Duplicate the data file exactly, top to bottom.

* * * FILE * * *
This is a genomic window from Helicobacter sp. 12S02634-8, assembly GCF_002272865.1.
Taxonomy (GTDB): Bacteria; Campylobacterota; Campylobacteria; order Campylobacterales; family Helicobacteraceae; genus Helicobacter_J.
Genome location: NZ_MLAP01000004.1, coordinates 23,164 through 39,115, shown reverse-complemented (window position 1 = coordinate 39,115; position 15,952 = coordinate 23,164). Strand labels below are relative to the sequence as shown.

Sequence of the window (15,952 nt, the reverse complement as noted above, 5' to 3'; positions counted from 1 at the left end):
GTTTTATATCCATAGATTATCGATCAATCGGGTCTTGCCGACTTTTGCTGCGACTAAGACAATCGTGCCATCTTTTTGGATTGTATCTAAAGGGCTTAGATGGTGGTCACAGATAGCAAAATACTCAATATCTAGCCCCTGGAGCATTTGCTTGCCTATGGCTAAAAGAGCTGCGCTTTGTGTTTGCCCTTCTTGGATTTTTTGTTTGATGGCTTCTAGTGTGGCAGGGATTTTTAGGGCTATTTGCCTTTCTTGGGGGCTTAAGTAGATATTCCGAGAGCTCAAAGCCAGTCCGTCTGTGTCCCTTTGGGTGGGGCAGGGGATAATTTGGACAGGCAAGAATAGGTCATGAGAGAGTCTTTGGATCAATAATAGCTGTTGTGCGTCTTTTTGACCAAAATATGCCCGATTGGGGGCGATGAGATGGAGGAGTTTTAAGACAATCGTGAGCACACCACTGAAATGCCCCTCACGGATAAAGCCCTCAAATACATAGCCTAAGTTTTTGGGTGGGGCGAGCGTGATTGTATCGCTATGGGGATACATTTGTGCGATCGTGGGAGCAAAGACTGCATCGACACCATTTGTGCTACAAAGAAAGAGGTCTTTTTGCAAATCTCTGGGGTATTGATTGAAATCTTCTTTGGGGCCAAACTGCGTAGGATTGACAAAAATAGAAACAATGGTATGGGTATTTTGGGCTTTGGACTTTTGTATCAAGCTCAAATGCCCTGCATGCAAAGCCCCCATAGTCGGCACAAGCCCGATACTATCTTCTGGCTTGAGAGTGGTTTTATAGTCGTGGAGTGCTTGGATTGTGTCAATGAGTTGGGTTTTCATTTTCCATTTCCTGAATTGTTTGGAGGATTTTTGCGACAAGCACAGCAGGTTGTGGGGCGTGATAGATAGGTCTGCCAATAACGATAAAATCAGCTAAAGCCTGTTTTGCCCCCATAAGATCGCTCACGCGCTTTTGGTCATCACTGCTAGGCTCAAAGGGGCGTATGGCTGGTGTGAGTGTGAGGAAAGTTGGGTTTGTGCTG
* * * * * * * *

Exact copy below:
This is a genomic window from Helicobacter sp. 12S02634-8, assembly GCF_002272865.1.
Taxonomy (GTDB): Bacteria; Campylobacterota; Campylobacteria; order Campylobacterales; family Helicobacteraceae; genus Helicobacter_J.
Genome location: NZ_MLAP01000004.1, coordinates 23,164 through 39,115, shown reverse-complemented (window position 1 = coordinate 39,115; position 15,952 = coordinate 23,164). Strand labels below are relative to the sequence as shown.

Sequence of the window (15,952 nt, the reverse complement as noted above, 5' to 3'; positions counted from 1 at the left end):
GTTTTATATCCATAGATTATCGATCAATCGGGTCTTGCCGACTTTTGCTGCGACTAAGACAATCGTGCCATCTTTTTGGATTGTATCTAAAGGGCTTAGATGGTGGTCACAGATAGCAAAATACTCAATATCTAGCCCCTGGAGCATTTGCTTGCCTATGGCTAAAAGAGCTGCGCTTTGTGTTTGCCCTTCTTGGATTTTTTGTTTGATGGCTTCTAGTGTGGCAGGGATTTTTAGGGCTATTTGCCTTTCTTGGGGGCTTAAGTAGATATTCCGAGAGCTCAAAGCCAGTCCGTCTGTGTCCCTTTGGGTGGGGCAGGGGATAATTTGGACAGGCAAGAATAGGTCATGAGAGAGTCTTTGGATCAATAATAGCTGTTGTGCGTCTTTTTGACCAAAATATGCCCGATTGGGGGCGATGAGATGGAGGAGTTTTAAGACAATCGTGAGCACACCACTGAAATGCCCCTCACGGATAAAGCCCTCAAATACATAGCCTAAGTTTTTGGGTGGGGCGAGCGTGATTGTATCGCTATGGGGATACATTTGTGCGATCGTGGGAGCAAAGACTGCATCGACACCATTTGTGCTACAAAGAAAGAGGTCTTTTTGCAAATCTCTGGGGTATTGATTGAAATCTTCTTTGGGGCCAAACTGCGTAGGATTGACAAAAATAGAAACAATGGTATGGGTATTTTGGGCTTTGGACTTTTGTATCAAGCTCAAATGCCCTGCATGCAAAGCCCCCATAGTCGGCACAAGCCCGATACTATCTTCTGGCTTGAGAGTGGTTTTATAGTCGTGGAGTGCTTGGATTGTGTCAATGAGTTGGGTTTTCATTTTCCATTTCCTGAATTGTTTGGAGGATTTTTGCGACAAGCACAGCAGGTTGTGGGGCGTGATAGATAGGTCTGCCAATAACGATAAAATCAGCTAAAGCCTGTTTTGCCCCCATAAGATCGCTCACGCGCTTTTGGTCATCACTGCTAGGCTCAAAGGGGCGTATGGCTGGTGTGAGTGTGAGGAAAGTTGGGTTTGTGCTG